If you love pretzels they have classic pretzels, pretzel knots and pretzel dogs which are smooth with a beautiful dark golden chewy exterior and soft bready interior. Our family is familiar with the pretzel as it is also available next to the cash register at Rain Shadow Meats. They make a pear danish which melts in your mouth with a delicate croissant pastry, creamy and lightly tangy cheese filling and two soft pear slices on top. The first time I had the pear danish it was sweet and delicious but the second time it was amazing. I'm not sure where the quality difference came from but the pastry was even more delicate and the cheese and pears more soft and succulent on second try. They make many other delicious pastries like their  lovely chocolate croissant, with nice strong dark chocolate in the middle of a classic croissant.

Their seeded baguettes are loaded with a variety of seeds including fennel which adds an interesting and unexpected flavor. Their quiche lately has featured chevre. The chevre didn't meld with the quiche, it almost seemed like someone had made a nice quiche and then applied a thick layer of chevre on top. It wasn't my favorite but there are so many other delicious options available. It is a beautiful little bakery with light golden wood everywhere and beautiful pastries on display. Usually when we go in we order some things, eat them and then order one or two more because we notice something that we can't pass up.
Columbia City Bakery on Urbanspoon

Saturday, February 5, 2011

Green Leaf Vietnamese Restaurant


Dinner at Green Leaf Vietnamese restaurant brought us the Grilled Chicken Skewer, Fried Flour Cake (pan-fried w/egg and green onion), Vermicilli with Grilled Beef in Lop Leaf, Stir-Fried Mixed Vegetables and Salted Pepper Tofu along with a generous serving of rice. The Grilled Chicken Skewer was adorned with grilled onions, green onions and jicama and carrots sticks which showed up on several dishes. The chicken skewer was well prepared but was a bit bland without any strong flavor or spice to it. The Fried Flour Cake tasted like compacted rice noodles, breaded and deep fried. It was served sprinkled with egg, green onions and the jicama and carrot sticks along with an overly sweetened soy sauce for dipping. This dish earned mixed reviews. I loved it, but admittedly it is a congealed, breaded, fried mass of rice noodles with a gummy bear type texture. It is not for everyone and after reading my description, I'm not sure why I liked it but somehow I did. The sauce was the weakest link, it would be so easy to serve a better sauce, perhaps something slightly thicker and made with chilis.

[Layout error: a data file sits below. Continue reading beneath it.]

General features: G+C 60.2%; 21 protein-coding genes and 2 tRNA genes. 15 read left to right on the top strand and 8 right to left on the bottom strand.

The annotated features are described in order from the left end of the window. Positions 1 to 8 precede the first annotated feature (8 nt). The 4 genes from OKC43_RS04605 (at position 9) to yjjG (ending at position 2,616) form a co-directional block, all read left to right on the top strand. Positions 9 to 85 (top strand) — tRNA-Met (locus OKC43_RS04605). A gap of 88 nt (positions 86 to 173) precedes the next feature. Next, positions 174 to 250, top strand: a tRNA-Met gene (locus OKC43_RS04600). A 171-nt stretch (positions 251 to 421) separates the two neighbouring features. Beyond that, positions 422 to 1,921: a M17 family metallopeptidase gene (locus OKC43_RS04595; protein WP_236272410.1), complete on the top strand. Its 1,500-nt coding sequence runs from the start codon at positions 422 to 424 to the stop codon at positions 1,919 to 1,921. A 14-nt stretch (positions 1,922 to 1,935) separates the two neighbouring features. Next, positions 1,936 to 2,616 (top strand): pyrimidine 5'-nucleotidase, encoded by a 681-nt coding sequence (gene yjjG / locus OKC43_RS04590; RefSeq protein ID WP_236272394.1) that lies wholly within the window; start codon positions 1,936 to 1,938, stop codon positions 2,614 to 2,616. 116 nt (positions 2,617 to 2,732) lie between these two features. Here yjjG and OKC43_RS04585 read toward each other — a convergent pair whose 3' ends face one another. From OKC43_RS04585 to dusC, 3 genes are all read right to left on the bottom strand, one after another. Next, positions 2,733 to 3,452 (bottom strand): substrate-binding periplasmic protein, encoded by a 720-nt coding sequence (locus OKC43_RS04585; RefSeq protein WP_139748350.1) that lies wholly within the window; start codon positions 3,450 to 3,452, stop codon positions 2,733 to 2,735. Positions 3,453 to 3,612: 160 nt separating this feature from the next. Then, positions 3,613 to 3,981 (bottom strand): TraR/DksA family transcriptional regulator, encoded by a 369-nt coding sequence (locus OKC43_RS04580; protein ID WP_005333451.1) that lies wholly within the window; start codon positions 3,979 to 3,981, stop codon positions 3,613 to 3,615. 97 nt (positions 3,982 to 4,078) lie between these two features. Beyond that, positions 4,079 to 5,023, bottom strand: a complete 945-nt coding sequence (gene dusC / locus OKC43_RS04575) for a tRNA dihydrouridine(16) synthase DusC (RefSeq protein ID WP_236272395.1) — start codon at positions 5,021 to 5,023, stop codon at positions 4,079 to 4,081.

The Vermicilli with Grilled Beef in Lop Leaf was sweeter than expected and the dish suffered because of it. The beef mixture inside the Lop Leaf was tangy and sweet with the Lop Leaf adding an interesting texture bite to the ground meat inside. The beef was the best part of the dish as the rest was overwhelmed by the (in my opinion) too sweet sauce. The Mixed Vegetables were great, bright green, still crunchy with a light sauce coating them. The Salted Pepper Tofu was made of large soft chunks of tofu wrapped in a coating that lived up to its name, peppery and salty. The exterior was not crunchy but had a slightly more chewy texture than the soft tofu it encased. This was the best dish in the mix and had great flavor and texture that was enhanced by the fried vegetables mixed into the dish.
Green Leaf on Urbanspoon